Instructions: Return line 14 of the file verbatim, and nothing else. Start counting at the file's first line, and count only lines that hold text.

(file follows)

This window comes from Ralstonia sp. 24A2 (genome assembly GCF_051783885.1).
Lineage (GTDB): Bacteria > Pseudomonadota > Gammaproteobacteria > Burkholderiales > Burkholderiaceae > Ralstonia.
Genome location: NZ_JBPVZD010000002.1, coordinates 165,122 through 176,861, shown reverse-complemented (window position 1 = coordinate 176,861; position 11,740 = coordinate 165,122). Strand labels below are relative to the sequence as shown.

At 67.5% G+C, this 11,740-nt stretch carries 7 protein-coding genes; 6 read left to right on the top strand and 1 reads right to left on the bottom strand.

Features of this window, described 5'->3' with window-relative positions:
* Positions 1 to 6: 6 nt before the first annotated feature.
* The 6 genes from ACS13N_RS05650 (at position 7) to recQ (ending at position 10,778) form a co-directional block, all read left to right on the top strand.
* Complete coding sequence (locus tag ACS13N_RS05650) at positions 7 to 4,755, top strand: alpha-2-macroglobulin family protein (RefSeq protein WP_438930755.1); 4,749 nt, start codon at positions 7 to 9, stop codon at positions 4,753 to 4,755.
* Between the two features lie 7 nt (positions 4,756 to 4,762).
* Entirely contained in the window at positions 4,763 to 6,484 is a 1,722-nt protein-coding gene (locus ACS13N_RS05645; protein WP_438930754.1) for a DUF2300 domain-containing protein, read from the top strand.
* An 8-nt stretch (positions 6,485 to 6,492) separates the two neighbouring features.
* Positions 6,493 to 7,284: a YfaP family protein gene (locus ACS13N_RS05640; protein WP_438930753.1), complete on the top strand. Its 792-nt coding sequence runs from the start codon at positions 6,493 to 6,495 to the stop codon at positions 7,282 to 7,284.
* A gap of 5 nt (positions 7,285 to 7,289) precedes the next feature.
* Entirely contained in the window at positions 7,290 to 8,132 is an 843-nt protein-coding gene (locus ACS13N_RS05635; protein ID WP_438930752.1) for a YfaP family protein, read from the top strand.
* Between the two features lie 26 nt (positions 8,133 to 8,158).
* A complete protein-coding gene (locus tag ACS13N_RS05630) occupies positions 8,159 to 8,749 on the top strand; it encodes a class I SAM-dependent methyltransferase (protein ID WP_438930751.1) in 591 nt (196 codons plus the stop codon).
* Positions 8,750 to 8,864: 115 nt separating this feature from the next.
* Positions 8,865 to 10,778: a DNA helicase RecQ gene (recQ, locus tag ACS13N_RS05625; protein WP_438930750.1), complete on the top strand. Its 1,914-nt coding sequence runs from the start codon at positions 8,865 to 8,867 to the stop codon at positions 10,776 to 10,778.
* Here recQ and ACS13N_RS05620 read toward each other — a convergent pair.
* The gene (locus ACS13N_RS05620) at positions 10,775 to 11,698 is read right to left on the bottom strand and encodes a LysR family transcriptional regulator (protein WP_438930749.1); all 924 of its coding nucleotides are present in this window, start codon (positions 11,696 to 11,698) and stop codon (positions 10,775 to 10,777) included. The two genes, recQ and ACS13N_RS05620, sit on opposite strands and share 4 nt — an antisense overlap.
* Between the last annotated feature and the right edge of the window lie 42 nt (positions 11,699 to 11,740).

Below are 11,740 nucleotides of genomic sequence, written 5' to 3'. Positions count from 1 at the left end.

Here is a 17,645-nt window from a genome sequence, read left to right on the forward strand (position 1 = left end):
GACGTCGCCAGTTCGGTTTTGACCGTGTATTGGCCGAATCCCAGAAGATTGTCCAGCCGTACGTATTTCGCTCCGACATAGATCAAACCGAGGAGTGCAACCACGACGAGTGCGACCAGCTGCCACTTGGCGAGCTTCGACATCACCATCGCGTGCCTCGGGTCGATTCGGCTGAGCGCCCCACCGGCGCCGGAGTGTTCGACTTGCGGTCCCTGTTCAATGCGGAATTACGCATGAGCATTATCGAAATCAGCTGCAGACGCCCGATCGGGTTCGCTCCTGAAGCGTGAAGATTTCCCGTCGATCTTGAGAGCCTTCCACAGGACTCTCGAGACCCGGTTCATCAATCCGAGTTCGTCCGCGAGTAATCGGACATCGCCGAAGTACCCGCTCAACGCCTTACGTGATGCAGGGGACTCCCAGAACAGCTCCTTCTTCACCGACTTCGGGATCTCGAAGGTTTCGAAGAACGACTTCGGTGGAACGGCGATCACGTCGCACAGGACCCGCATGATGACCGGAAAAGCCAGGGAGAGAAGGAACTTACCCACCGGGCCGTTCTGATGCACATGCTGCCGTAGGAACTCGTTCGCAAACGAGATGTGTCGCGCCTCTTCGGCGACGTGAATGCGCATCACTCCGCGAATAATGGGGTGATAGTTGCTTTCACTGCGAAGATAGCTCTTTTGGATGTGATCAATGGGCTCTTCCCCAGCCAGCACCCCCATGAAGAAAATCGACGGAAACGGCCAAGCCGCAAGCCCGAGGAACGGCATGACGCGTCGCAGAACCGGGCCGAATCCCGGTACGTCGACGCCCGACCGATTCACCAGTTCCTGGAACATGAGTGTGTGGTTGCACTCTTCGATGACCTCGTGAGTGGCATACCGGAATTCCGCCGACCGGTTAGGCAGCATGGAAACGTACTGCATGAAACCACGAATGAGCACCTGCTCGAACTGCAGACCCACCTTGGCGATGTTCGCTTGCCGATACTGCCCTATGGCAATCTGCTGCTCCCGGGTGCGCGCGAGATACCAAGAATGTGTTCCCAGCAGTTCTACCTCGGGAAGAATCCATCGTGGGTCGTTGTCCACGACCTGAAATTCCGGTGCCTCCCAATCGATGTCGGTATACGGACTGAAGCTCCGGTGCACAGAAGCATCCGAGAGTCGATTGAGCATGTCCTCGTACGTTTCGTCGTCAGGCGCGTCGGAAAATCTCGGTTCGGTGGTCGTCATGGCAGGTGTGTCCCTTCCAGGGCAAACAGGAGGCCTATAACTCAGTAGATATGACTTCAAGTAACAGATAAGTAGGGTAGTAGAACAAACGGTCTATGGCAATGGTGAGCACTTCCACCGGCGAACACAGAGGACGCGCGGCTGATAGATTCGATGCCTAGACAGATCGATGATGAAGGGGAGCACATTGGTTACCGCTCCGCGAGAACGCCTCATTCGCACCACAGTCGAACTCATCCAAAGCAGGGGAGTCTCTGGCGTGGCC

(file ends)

* Entirely contained in the window at positions 7,290 to 8,132 is an 843-nt protein-coding gene (locus ACS13N_RS05635; protein ID WP_438930752.1) for a YfaP family protein, read from the top strand.